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Jackie Crozier Interview

Jordan McDowell meets Manchester Pride’s festival director as she announces she’s stepping down

Written by . Published on August 30th 2011.


Jackie Crozier Interview

PERCHED on a chaise-longue in the foyer of the Malmaision hotel in Piccadilly Jackie Crozier is being interviewed by BBC Radio whilst I nurse a monstrous mid-Pride hangover, awaiting my ten minute slot.

“I think I’ve gone as far I can” she tells me, choosing her exit strategy well as this year marks the fifth year in a row that the Pink Paper has named the festival the UK’s best.

Crozier, the festival director of the UK’s biggest and best LGBT Pride event, has announced that this will be her last stint as Queen of the Village after six years at the helm.

“I’ve got to get back on site soon” Jackie tells no one in particular before I’ve even sat down. I’ve not got long, this being the busiest weekend of her year.

“Why are you leaving?” I ask, cue well embarrassing and vague answer: “It’s not a job, it’s your life really. It sounds a bit cheesy, but it really is.”

For six years Crozier has managed, not only a boozy weekend that stretches the August bank holiday, but an annual ten day festival that brings together art, theatre, cinema, music and LGBT people from all over the world to celebrate Pride, Manchester and each other.

“I think I’ve gone as far I can” she tells me, choosing her exit strategy well as this year marks the fifth year in a row that the Pink Paper has named the festival the UK’s best. 2011 also saw Attitude magazine doff their tiara to Manchester after an “embarrassing” London and druggy Brighton.

Not having missed the event since 1995, Crozier’s best bits during her time as the leader of Manchester Pride include seeing Gossip, Human League and the first time she walked in the Pride Parade. The first time Jackie stood on main stage to address the 10,000 strong crowd of Pride party-goers was her worst memory, “They can’t shut me up now” she laughs.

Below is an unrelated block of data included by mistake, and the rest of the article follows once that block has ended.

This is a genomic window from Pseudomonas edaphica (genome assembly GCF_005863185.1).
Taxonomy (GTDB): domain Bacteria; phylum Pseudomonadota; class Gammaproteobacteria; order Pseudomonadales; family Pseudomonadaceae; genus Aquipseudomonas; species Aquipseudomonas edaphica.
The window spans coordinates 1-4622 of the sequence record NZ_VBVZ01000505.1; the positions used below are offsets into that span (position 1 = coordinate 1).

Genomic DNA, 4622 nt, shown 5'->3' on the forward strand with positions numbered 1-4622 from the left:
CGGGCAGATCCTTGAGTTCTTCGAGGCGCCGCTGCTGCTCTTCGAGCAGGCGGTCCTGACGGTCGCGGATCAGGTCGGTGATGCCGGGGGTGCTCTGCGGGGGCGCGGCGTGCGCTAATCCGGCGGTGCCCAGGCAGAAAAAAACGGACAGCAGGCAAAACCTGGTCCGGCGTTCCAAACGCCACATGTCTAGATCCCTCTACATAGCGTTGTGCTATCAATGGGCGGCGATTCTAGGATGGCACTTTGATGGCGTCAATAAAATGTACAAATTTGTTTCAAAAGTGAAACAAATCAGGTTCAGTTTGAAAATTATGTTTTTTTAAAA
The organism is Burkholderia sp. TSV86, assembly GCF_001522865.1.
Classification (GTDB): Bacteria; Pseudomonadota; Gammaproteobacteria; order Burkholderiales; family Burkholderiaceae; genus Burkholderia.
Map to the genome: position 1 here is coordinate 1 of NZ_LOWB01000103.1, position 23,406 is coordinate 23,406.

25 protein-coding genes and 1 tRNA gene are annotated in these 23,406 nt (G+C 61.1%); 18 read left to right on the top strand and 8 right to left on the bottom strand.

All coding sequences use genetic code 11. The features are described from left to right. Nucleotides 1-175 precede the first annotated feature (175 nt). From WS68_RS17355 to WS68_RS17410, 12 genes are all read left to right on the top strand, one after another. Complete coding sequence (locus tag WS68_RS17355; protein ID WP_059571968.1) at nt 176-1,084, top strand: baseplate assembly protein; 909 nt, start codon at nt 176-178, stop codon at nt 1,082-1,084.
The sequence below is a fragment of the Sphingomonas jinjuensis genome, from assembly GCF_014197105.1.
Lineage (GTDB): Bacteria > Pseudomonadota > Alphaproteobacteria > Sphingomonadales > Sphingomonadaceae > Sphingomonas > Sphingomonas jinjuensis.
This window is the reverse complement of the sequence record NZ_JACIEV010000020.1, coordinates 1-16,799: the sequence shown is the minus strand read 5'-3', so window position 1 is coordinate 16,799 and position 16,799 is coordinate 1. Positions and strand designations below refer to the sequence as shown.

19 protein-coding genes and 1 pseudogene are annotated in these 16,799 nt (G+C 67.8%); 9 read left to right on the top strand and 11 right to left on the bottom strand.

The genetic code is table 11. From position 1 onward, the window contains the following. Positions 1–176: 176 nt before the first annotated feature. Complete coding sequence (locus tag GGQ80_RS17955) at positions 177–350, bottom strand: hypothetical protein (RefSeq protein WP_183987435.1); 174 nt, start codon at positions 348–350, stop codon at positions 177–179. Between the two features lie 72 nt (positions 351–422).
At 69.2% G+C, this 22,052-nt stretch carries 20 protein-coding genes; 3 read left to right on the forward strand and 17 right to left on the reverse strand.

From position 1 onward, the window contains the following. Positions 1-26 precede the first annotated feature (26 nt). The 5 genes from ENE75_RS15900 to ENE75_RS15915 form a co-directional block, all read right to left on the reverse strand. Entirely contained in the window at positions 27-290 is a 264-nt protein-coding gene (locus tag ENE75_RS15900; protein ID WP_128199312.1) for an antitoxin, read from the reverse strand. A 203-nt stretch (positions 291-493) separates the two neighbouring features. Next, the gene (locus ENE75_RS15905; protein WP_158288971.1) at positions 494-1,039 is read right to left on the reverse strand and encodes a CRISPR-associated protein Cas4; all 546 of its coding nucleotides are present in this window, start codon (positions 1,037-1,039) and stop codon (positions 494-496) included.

Manchester Pride has not all been plain sailing for Crozier however. Reaction against the wrist-band prices and the ‘Pride not Profit’ movement has sometimes stolen the limelight.

“There will always be those with their opinion on Manchester Pride” Jackie tells me, “we can’t please everybody, all of the time. One thing I will say is that I was in Mantos (on Canal Street) in 2002 when a bunch of homophobic idiots came into that bar and smashed it up at Pride. I was there again at EuroPride in 2003 when it became a gated event and I will never make any apologies for Manchester Pride being a safe and secure event.” Someone hand this girl a soap box. I’m sold.

Her closing line, one reiterated at numerous intervals throughout the Big Weekend, on screens, banners and by Anthony Cotton: “No other Pride event in the UK raises as much money as Manchester Pride and that is something I am really proud of.”

Whoever wins this job has got a lot to live up to.

 


 

Jordan McDowell runs Manchester blog www.fashionrambler.com.

Follow Jordan on Twitter @jordanjmcdowell

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10 comments so far, continue the conversation, write a comment.

Joe LucasAugust 30th 2011.

I had a great time at Pride, although my liver is suffering greatly!!! Jackie you are a legend.

Scott NealAugust 30th 2011.

So one anti social incident nearly ten years ago and the whole event has to be gated? What happened to being an inclusive community?